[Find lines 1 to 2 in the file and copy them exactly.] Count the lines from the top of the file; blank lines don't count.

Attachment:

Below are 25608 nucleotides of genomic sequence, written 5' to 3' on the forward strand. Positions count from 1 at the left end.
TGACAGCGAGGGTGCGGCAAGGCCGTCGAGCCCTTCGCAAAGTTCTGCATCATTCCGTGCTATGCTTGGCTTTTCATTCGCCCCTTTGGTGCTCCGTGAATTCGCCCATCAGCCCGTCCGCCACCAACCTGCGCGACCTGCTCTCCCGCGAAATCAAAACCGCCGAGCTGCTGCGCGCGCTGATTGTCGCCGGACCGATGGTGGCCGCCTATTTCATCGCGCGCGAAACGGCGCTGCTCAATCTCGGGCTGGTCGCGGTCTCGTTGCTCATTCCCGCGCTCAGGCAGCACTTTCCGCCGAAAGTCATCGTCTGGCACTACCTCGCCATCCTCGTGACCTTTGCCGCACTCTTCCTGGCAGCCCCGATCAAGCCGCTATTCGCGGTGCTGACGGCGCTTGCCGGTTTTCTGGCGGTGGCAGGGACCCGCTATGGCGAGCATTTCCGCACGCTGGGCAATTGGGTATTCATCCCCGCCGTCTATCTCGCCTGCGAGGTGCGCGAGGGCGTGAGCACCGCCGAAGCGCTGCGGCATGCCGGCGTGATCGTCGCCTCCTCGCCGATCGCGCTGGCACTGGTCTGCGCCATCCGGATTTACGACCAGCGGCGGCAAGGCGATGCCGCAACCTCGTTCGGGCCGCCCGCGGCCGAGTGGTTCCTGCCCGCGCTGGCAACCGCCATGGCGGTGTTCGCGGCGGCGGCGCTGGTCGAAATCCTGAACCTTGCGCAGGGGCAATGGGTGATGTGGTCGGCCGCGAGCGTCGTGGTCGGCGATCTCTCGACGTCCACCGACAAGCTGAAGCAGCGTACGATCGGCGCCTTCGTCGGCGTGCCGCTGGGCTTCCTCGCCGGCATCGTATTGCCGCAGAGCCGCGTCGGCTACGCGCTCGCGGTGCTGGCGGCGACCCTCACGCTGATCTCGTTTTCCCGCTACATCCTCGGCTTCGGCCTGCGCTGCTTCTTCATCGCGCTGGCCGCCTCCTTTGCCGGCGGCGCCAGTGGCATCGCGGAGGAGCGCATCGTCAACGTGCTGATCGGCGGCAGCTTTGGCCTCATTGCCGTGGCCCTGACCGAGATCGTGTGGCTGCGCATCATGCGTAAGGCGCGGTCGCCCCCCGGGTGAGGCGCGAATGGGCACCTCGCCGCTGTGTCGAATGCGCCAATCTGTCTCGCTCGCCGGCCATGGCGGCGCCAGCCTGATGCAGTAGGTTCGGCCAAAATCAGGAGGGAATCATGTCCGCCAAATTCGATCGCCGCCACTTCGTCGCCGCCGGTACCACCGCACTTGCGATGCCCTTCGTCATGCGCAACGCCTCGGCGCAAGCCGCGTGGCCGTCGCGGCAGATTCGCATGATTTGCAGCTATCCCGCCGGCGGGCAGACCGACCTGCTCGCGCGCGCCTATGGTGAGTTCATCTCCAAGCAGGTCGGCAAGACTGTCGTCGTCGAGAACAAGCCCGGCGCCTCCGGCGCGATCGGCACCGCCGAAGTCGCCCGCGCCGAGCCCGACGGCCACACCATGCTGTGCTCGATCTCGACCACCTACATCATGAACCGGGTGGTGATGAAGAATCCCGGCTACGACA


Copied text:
Below are 25608 nucleotides of genomic sequence, written 5' to 3' on the forward strand. Positions count from 1 at the left end.
TGACAGCGAGGGTGCGGCAAGGCCGTCGAGCCCTTCGCAAAGTTCTGCATCATTCCGTGCTATGCTTGGCTTTTCATTCGCCCCTTTGGTGCTCCGTGAATTCGCCCATCAGCCCGTCCGCCACCAACCTGCGCGACCTGCTCTCCCGCGAAATCAAAACCGCCGAGCTGCTGCGCGCGCTGATTGTCGCCGGACCGATGGTGGCCGCCTATTTCATCGCGCGCGAAACGGCGCTGCTCAATCTCGGGCTGGTCGCGGTCTCGTTGCTCATTCCCGCGCTCAGGCAGCACTTTCCGCCGAAAGTCATCGTCTGGCACTACCTCGCCATCCTCGTGACCTTTGCCGCACTCTTCCTGGCAGCCCCGATCAAGCCGCTATTCGCGGTGCTGACGGCGCTTGCCGGTTTTCTGGCGGTGGCAGGGACCCGCTATGGCGAGCATTTCCGCACGCTGGGCAATTGGGTATTCATCCCCGCCGTCTATCTCGCCTGCGAGGTGCGCGAGGGCGTGAGCACCGCCGAAGCGCTGCGGCATGCCGGCGTGATCGTCGCCTCCTCGCCGATCGCGCTGGCACTGGTCTGCGCCATCCGGATTTACGACCAGCGGCGGCAAGGCGATGCCGCAACCTCGTTCGGGCCGCCCGCGGCCGAGTGGTTCCTGCCCGCGCTGGCAACCGCCATGGCGGTGTTCGCGGCGGCGGCGCTGGTCGAAATCCTGAACCTTGCGCAGGGGCAATGGGTGATGTGGTCGGCCGCGAGCGTCGTGGTCGGCGATCTCTCGACGTCCACCGACAAGCTGAAGCAGCGTACGATCGGCGCCTTCGTCGGCGTGCCGCTGGGCTTCCTCGCCGGCATCGTATTGCCGCAGAGCCGCGTCGGCTACGCGCTCGCGGTGCTGGCGGCGACCCTCACGCTGATCTCGTTTTCCCGCTACATCCTCGGCTTCGGCCTGCGCTGCTTCTTCATCGCGCTGGCCGCCTCCTTTGCCGGCGGCGCCAGTGGCATCGCGGAGGAGCGCATCGTCAACGTGCTGATCGGCGGCAGCTTTGGCCTCATTGCCGTGGCCCTGACCGAGATCGTGTGGCTGCGCATCATGCGTAAGGCGCGGTCGCCCCCCGGGTGAGGCGCGAATGGGCACCTCGCCGCTGTGTCGAATGCGCCAATCTGTCTCGCTCGCCGGCCATGGCGGCGCCAGCCTGATGCAGTAGGTTCGGCCAAAATCAGGAGGGAATCATGTCCGCCAAATTCGATCGCCGCCACTTCGTCGCCGCCGGTACCACCGCACTTGCGATGCCCTTCGTCATGCGCAACGCCTCGGCGCAAGCCGCGTGGCCGTCGCGGCAGATTCGCATGATTTGCAGCTATCCCGCCGGCGGGCAGACCGACCTGCTCGCGCGCGCCTATGGTGAGTTCATCTCCAAGCAGGTCGGCAAGACTGTCGTCGTCGAGAACAAGCCCGGCGCCTCCGGCGCGATCGGCACCGCCGAAGTCGCCCGCGCCGAGCCCGACGGCCACACCATGCTGTGCTCGATCTCGACCACCTACATCATGAACCGGGTGGTGATGAAGAATCCCGGCTACGACA